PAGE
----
Monday, April 17, 2017

Lamb Stew. 100 Days of Recipes: Day 14

Lamb Stew, a la Tagine

A Tagine is a dish from North Africa, named for the conical earthenware pot used to cook it. The conical lid allows for a very moist atmosphere in cooking, and the results are just as mouth-watering. 

I have yet to make myself a ceramic tagine - it's on the list, but I can approximate the results in my large, enameled cast iron stock pot, and that's what I did recently for our studio Annual Meeting that I hosted at my home.

The original serving, over cauliflower couscous with roasted sweet potatoes

As soon as I do make that tagine pot, I'll make the recipe again, and then I can give a good comparison. But given how abso-friggin-lutely good this came out in my stock pot, I'm not sure I'll be rushing to make the pot or the comparison (but it is still on the list)!

Lamb Tagine (serves 4)

Preheat oven to 300 (day of cooking!)
Marinade for the 3 pounds of lamb* (do the day before):

2 teaspoons ground cumin
2 teaspoons ground ginger
2 teaspoons ground turmeric
2 teaspoons salt
1 teaspoon cayenne pepper
1 teaspoon fresh ground pepper
1 teaspoon ground cinnamon
1 teaspoon ground coriander
1 teaspoon ground allspice

*I used 3 pounds of boneless leg of lamb, with excess fat trimmed and chopped into 1" cubes.

Place the lamb in a bowl, sprinkle the dry marinade on top and massage it thoroughly throughout the lamb. Cover the bowl and refrigerate overnight. 

Take the lamb out of the fridge about 30 minutes before you're ready to start - by the time you prep the rest of the ingredients for the tagine, it'll have warmed up just enough.

In a large cast iron or other heavy-bottomed pan, heat about 1 TBSP of olive oil to med-hi heat. Add as much of the lamb as you can without crowding it - it should all be a single layer with room (in a 10" pan, that's about 1/3 of your lamb). Brown the lamb on all sides, and remove it to a large stock pot (mine is an enameled cast iron pot, like Staub or Le Creuset). Repeat with the remaining lamb, adding more oil as needed.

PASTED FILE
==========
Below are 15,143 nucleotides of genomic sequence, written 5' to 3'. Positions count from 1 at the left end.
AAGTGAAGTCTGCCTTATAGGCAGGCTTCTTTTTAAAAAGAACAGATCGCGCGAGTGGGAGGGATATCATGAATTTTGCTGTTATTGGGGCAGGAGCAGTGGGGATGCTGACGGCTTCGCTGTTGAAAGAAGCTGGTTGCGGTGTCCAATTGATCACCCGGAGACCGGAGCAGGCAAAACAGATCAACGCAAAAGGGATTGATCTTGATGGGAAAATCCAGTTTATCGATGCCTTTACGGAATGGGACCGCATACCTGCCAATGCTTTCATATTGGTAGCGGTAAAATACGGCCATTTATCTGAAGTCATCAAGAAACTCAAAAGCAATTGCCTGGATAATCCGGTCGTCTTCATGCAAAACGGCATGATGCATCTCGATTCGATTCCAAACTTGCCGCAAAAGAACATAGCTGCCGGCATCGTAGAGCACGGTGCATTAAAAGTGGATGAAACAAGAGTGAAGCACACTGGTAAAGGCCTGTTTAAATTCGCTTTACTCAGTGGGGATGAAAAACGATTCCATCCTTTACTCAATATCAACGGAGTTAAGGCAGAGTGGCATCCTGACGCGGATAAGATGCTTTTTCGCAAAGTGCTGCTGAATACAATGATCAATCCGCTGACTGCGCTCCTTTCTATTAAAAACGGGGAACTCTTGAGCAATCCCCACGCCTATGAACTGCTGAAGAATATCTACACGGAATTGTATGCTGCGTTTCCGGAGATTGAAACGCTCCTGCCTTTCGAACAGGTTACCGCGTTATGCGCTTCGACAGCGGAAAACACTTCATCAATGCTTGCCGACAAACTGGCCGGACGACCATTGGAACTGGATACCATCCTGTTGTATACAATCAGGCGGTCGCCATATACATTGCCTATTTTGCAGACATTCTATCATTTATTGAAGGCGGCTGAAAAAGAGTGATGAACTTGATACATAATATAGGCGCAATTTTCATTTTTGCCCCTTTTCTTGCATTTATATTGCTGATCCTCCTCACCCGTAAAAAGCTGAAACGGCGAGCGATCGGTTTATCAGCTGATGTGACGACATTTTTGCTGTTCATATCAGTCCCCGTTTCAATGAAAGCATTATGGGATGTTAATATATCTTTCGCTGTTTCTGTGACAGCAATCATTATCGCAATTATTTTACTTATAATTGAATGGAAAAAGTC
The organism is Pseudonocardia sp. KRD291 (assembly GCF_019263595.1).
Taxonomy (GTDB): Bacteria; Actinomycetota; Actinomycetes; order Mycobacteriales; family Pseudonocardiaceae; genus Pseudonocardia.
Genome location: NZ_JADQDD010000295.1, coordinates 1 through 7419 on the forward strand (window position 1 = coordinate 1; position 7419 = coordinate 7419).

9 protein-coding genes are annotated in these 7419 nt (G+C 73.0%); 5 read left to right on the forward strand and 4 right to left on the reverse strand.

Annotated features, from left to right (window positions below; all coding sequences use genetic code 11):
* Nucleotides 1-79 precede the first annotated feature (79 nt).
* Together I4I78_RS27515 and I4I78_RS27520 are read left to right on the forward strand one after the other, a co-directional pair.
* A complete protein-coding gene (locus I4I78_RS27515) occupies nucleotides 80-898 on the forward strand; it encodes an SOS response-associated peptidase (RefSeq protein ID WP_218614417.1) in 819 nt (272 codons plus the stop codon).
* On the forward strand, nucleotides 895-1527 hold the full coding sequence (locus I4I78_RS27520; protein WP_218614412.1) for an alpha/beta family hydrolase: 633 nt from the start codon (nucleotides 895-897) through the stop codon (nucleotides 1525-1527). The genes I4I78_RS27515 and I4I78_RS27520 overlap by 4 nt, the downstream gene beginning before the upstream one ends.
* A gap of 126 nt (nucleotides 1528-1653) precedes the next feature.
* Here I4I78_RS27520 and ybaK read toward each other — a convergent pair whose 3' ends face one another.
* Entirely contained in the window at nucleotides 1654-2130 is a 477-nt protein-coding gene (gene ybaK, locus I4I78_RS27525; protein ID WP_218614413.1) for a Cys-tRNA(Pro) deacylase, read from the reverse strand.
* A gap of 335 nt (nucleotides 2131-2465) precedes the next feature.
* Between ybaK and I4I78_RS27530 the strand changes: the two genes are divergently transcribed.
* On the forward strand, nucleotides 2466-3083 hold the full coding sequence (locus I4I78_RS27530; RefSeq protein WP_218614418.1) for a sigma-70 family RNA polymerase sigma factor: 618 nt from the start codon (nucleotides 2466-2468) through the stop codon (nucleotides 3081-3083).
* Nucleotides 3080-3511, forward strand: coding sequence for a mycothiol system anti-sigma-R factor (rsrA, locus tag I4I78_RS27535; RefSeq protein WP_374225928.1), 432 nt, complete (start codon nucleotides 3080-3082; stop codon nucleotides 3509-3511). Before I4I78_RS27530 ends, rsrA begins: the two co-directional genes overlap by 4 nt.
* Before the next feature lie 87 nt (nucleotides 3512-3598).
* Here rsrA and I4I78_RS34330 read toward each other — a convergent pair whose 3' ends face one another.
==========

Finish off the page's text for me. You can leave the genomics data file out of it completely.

Leftovers become even more tender, with even richer flavors.
To the stock pot, add:

1 TBSP freshly grated ginger
1 head of garlic cloves, smashed and roughly chopped
1 large onion, grated
1 small fennel bulb, thinly sliced
6 oz crimini mushrooms, sliced in half or left whole if small
2 28-oz can diced or crushed tomatoes
2 cups of stock (lamb or chicken)
10 dates, cut into 1/3's
8 dried apricots, cut into 1/4" slices
2 TBSP honey

Cover pot and place in 300 degree oven for 3-4 hours* Lamb will be SO tender, and the fruit and vegetables will make a thick, luxurious sauce. Remove it from the oven and let it sit for about 10 minutes before removing from pot. Serve over couscous, or to be gluten free, cauliflower couscous (this recipe will show up soon, too).

*Ovens vary, and cook time will also vary depending on how consistently you cut the lamb.

One more note: I had intended to include sweet potatoes in the pot with the lamb, but one of my studio mates offered to bring some as a side dish, so she roasted sweet potato chunks in a dry marinade similar to what I used on the lamb. Had they been in the pot, they would have melted into the sauce with the other veg and been delicious, but having them roasted separately made them a perfect compliment to the rich tagine, with the lightness of the cauliflower couscous making a trifecta of deliciousness!

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